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In some ways, small towns more dangerous than Pocatello

May 6, 2019

Perhaps I should check all the locks on my doors, turn on the home-security system, and release my pet alligator in the yard. Reading the recent newspaper article “Pocatello ranked as state’s most dangerous city” makes me a bit nervous.

The Gate City earned the dubious honor on the 24/7 Wall Street news site based on 2017 violent crimes per 100,000 population.

I’ve never perceived Pocatello as a very dangerous place to live. That is, except for the rare occasions when I foolishly happen to be driving in town during the local high school’s lunch hour and have to dodge teenagers attempting to drive while eating a burger in one hand and texting friends with the other.

Of course this ranking is a serious issue which I’m sure will result in some careful analysis. One aspect of the ranking that I question is the fact it omitted cities with less than 20,000 people, which eliminates most of the state’s towns. I am familiar with life in small communities which, in its own unique way, can be more dangerous than Pocatello.

In fact, based on my own experiences in several different states, I would go so far as to suggest that the smaller the town, the more “dangerous” it is. Let’s take a typical village of around 300 people as an example.

First of all, if you ever move from the city to a small town, one of the first things that you need to catch onto is that everyone in the town is related. This is nice in a way, but also creates a dangerous situation for those who are unaware. It took me a while to figure it out, but I eventually learned that when I tell Susie that I can’t stand Mrs. Jones, odds are better than even that I’m talking to Mrs. Jones’ niece.

Another small town reality that I observed is that it seems every tiny hamlet has that one “strange” family that everyone knows about and local folks regard with scorn and a tinge of fear. Sort of like the Forrester clan in “The Yearling” or the Ewells in “To Kill a Mockingbird.”

You can easily spot that particular family’s home with its cluttered yard and its own personal Cujo ferociously barking nonstop while tied to a tree with a three-foot piece of rope, along with some other unidentifiable critters roaming around in the shadows.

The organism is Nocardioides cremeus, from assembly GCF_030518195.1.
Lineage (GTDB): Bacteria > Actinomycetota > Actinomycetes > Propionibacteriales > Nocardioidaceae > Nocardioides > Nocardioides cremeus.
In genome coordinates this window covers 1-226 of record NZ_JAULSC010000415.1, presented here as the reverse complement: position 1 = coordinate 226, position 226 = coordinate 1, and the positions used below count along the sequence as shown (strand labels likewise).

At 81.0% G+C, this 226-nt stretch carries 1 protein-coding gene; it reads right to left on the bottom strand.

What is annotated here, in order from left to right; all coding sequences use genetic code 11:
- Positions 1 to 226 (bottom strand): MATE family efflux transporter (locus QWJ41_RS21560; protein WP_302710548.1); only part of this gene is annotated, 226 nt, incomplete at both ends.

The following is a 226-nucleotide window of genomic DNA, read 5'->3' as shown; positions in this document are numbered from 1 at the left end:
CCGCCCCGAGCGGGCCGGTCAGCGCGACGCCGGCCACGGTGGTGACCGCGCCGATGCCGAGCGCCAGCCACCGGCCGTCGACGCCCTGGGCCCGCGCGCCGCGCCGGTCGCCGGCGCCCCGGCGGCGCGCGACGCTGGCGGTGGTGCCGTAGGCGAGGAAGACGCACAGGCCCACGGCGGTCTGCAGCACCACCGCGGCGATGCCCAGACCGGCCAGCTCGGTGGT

Town lore is filled with scary tales of nighttime escapades witnessed at the family’s dwelling, leading to residents crossing to the other side of the street when walking in the dark.

In small towns the main street is often a state highway, which makes crossing it a matter of life and death. Then there are some with railroad tracks on the edge of town. It’s even possible to have a home with a highway out the front gate and a freight train carrying hazardous chemicals right out the back gate — now that’s dangerous!

You know how some people in large cities complain about winter snow removal from city streets? Those people need to spend a winter in a small town.

In villages where I’ve lived they plow the snow into a huge pile which runs the entire length of the middle of the street — that’s “street” singular, as in Main Street, the only street plowed. By February the snow is piled so high that only in a small town can a resident die in an avalanche while driving to the post office to pick up his week-old newspaper.

Another aspect of small towns that could be regarded as dangerous is the fact that, at least in some where I’ve resided, you can take three steps out your door and instantly be lost in a cornfield. No big deal, you say? Well, I’ve read and seen “Children of the Corn” and, yeah, it’s a big deal.

Speaking of children, in most small towns there is no 55+ community like you have in or near big cities. Don’t get me wrong, I like kids. But after raising my three I pretty much try to avoid them at this point in my life. And in a small town, that’s nearly impossible because kids ride up and down the streets on ATVs, dirt bikes and, most dangerous of all, horses!

As far as jobs go in small towns, there are certain ones that can be quite dangerous. Not in a physical harm sense, but “dangerous” in other ways.

I have a brother who was mayor of a village with around 200 people. He was “elected” mayor when three people approached him and said, “Hey, Dennis, why don’t you be mayor?” And he, apparently thinking how hard can this be, foolishly responded, “Okay.”

Well, I’m glad to report that he recently retired as mayor with his sanity still somewhat intact after spending four years of daily encounters with each and every one of the 200 town inhabitants.

Walking down the sidewalk he would be confronted by folks with inquiries like “Why can’t we have hamburgers instead of hot dogs at the Fourth of July picnic?” and “What are you going to do about Smith’s rooster that keeps waking me at 4 a.m.?”

As mayor he was also the animal control officer, which was normally not dangerous. One exception was the night someone snuck in and released 13 feral cats that had been captured and were being held in the slammer.

For some reason, the catching-cats category was not included in the “Most Dangerous Cities” criteria.

Mike Murphy of Pocatello is an award-winning columnist whose articles are syndicated by Senior Wire. He recently published a book titled “Tortoise Crossing – Expect Long Delays,” which is a collection of 100 of his favorite columns. It is available on Amazon.com.